From: NewYorker Magazine’s Archive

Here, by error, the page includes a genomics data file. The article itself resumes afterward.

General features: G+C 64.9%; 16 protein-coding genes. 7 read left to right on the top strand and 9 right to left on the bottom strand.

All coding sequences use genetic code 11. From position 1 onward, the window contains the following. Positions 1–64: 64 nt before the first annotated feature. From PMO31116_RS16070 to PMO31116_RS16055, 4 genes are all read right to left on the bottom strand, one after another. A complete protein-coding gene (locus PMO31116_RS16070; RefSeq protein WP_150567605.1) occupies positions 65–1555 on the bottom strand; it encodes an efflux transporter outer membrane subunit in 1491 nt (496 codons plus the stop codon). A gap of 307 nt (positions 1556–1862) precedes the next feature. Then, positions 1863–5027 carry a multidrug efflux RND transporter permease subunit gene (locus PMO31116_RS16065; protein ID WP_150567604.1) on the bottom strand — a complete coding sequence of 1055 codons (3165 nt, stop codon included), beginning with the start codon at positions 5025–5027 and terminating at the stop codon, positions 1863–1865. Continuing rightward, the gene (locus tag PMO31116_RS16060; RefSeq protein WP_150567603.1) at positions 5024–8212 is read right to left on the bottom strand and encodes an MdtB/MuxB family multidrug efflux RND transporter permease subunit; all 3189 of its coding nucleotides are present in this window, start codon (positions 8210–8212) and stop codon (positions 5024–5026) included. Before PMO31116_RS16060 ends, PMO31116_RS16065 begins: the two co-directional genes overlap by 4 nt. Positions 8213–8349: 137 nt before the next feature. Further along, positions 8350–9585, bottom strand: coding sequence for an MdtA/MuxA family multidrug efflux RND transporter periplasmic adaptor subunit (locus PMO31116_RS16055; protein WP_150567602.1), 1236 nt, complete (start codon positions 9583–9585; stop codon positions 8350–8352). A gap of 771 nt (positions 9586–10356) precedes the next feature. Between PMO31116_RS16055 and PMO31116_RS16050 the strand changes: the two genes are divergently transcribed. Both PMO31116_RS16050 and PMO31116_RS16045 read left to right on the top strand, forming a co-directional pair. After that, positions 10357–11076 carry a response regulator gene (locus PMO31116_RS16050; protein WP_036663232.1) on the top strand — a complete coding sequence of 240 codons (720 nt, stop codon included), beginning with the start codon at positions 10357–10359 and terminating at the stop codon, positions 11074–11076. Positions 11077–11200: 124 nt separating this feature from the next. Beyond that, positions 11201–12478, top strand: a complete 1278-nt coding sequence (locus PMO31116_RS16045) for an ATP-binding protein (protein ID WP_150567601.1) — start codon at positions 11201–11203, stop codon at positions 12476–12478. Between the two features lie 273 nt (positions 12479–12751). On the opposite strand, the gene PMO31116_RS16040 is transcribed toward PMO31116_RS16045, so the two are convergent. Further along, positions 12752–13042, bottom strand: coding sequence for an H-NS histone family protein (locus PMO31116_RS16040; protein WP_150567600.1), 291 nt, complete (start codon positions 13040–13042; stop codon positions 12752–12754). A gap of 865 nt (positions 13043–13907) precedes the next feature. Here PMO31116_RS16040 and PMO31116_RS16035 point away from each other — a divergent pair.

A year after Nassim Taleb came to visit him, Victor Niederhoffer blew up. He sold a very large number of options on the S. & P. index, taking millions of dollars from other traders in exchange for promising to buy a basket of stocks from them at current prices, if the market ever fell. It was an unhedged bet, or what was called on Wall Street a “naked put,” meaning that he bet everyone on one outcome: he bet in favor of the large probability of making a small amount of money, and against the small probability of losing a large amount of money-and he lost. On October 27, 1997, the market plummeted eight per cent, and all of the many, many people who had bought those options from Niederhoffer came calling all at once, demanding that he buy back their stocks at pre-crash prices. He ran through a hundred and thirty million dollars — his cash reserves, his savings, his other stocks — and when his broker came and asked for still more he didn’t have it. In a day, one of the most successful hedge funds in America was wiped out. Niederhoffer had to shut down his firm. He had to mortgage his house. He had to borrow money from his children. He had to call Sotheby’s and sell his prized silver collection — the massive nineteenth-century Brazilian “sculptural group of victory” made for the Visconde De Figueirdeo, the massive silver bowl designed in 1887 by Tiffany & Company for the James Gordon Bennet Cup yacht race, and on and on. He stayed away from the auction. He couldn’t bear to watch.